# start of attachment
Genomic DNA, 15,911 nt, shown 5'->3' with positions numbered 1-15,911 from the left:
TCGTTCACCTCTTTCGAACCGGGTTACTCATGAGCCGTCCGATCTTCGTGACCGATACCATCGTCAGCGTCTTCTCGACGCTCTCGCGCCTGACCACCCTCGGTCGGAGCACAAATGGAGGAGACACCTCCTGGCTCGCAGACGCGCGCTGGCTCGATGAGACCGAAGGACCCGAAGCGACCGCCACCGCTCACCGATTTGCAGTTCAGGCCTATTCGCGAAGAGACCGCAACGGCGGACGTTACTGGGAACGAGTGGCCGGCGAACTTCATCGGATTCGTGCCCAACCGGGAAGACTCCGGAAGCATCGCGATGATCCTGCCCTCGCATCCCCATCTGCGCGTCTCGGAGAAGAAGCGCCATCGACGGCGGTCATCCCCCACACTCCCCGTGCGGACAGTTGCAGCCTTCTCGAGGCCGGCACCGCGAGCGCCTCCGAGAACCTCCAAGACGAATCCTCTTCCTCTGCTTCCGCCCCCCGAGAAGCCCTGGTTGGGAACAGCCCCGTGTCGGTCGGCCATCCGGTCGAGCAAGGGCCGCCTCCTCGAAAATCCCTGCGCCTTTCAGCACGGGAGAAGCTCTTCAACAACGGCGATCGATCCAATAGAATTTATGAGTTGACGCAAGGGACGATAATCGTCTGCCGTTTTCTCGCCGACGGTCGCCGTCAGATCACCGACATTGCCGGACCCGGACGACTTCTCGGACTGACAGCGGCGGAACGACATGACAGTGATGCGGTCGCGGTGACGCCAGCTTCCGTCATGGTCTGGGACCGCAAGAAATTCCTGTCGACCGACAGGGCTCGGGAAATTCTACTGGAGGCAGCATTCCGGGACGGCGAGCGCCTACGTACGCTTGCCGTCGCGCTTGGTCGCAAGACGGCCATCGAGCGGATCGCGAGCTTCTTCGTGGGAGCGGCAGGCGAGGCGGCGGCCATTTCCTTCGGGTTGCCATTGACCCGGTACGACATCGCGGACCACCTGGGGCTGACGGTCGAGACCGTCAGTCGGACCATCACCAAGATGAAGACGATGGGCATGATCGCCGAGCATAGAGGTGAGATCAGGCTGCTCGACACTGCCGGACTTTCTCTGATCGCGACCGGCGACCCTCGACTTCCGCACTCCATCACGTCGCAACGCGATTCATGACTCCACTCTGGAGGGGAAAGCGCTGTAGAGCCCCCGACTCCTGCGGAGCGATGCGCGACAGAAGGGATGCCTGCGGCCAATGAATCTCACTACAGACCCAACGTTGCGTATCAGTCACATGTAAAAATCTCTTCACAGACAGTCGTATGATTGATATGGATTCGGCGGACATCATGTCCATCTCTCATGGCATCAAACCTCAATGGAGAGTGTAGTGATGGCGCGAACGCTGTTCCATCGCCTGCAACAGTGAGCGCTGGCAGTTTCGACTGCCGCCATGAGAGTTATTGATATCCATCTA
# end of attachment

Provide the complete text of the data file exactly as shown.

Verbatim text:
Genomic DNA, 15,911 nt, shown 5'->3' with positions numbered 1-15,911 from the left:
TCGTTCACCTCTTTCGAACCGGGTTACTCATGAGCCGTCCGATCTTCGTGACCGATACCATCGTCAGCGTCTTCTCGACGCTCTCGCGCCTGACCACCCTCGGTCGGAGCACAAATGGAGGAGACACCTCCTGGCTCGCAGACGCGCGCTGGCTCGATGAGACCGAAGGACCCGAAGCGACCGCCACCGCTCACCGATTTGCAGTTCAGGCCTATTCGCGAAGAGACCGCAACGGCGGACGTTACTGGGAACGAGTGGCCGGCGAACTTCATCGGATTCGTGCCCAACCGGGAAGACTCCGGAAGCATCGCGATGATCCTGCCCTCGCATCCCCATCTGCGCGTCTCGGAGAAGAAGCGCCATCGACGGCGGTCATCCCCCACACTCCCCGTGCGGACAGTTGCAGCCTTCTCGAGGCCGGCACCGCGAGCGCCTCCGAGAACCTCCAAGACGAATCCTCTTCCTCTGCTTCCGCCCCCCGAGAAGCCCTGGTTGGGAACAGCCCCGTGTCGGTCGGCCATCCGGTCGAGCAAGGGCCGCCTCCTCGAAAATCCCTGCGCCTTTCAGCACGGGAGAAGCTCTTCAACAACGGCGATCGATCCAATAGAATTTATGAGTTGACGCAAGGGACGATAATCGTCTGCCGTTTTCTCGCCGACGGTCGCCGTCAGATCACCGACATTGCCGGACCCGGACGACTTCTCGGACTGACAGCGGCGGAACGACATGACAGTGATGCGGTCGCGGTGACGCCAGCTTCCGTCATGGTCTGGGACCGCAAGAAATTCCTGTCGACCGACAGGGCTCGGGAAATTCTACTGGAGGCAGCATTCCGGGACGGCGAGCGCCTACGTACGCTTGCCGTCGCGCTTGGTCGCAAGACGGCCATCGAGCGGATCGCGAGCTTCTTCGTGGGAGCGGCAGGCGAGGCGGCGGCCATTTCCTTCGGGTTGCCATTGACCCGGTACGACATCGCGGACCACCTGGGGCTGACGGTCGAGACCGTCAGTCGGACCATCACCAAGATGAAGACGATGGGCATGATCGCCGAGCATAGAGGTGAGATCAGGCTGCTCGACACTGCCGGACTTTCTCTGATCGCGACCGGCGACCCTCGACTTCCGCACTCCATCACGTCGCAACGCGATTCATGACTCCACTCTGGAGGGGAAAGCGCTGTAGAGCCCCCGACTCCTGCGGAGCGATGCGCGACAGAAGGGATGCCTGCGGCCAATGAATCTCACTACAGACCCAACGTTGCGTATCAGTCACATGTAAAAATCTCTTCACAGACAGTCGTATGATTGATATGGATTCGGCGGACATCATGTCCATCTCTCATGGCATCAAACCTCAATGGAGAGTGTAGTGATGGCGCGAACGCTGTTCCATCGCCTGCAACAGTGAGCGCTGGCAGTTTCGACTGCCGCCATGAGAGTTATTGATATCCATCTA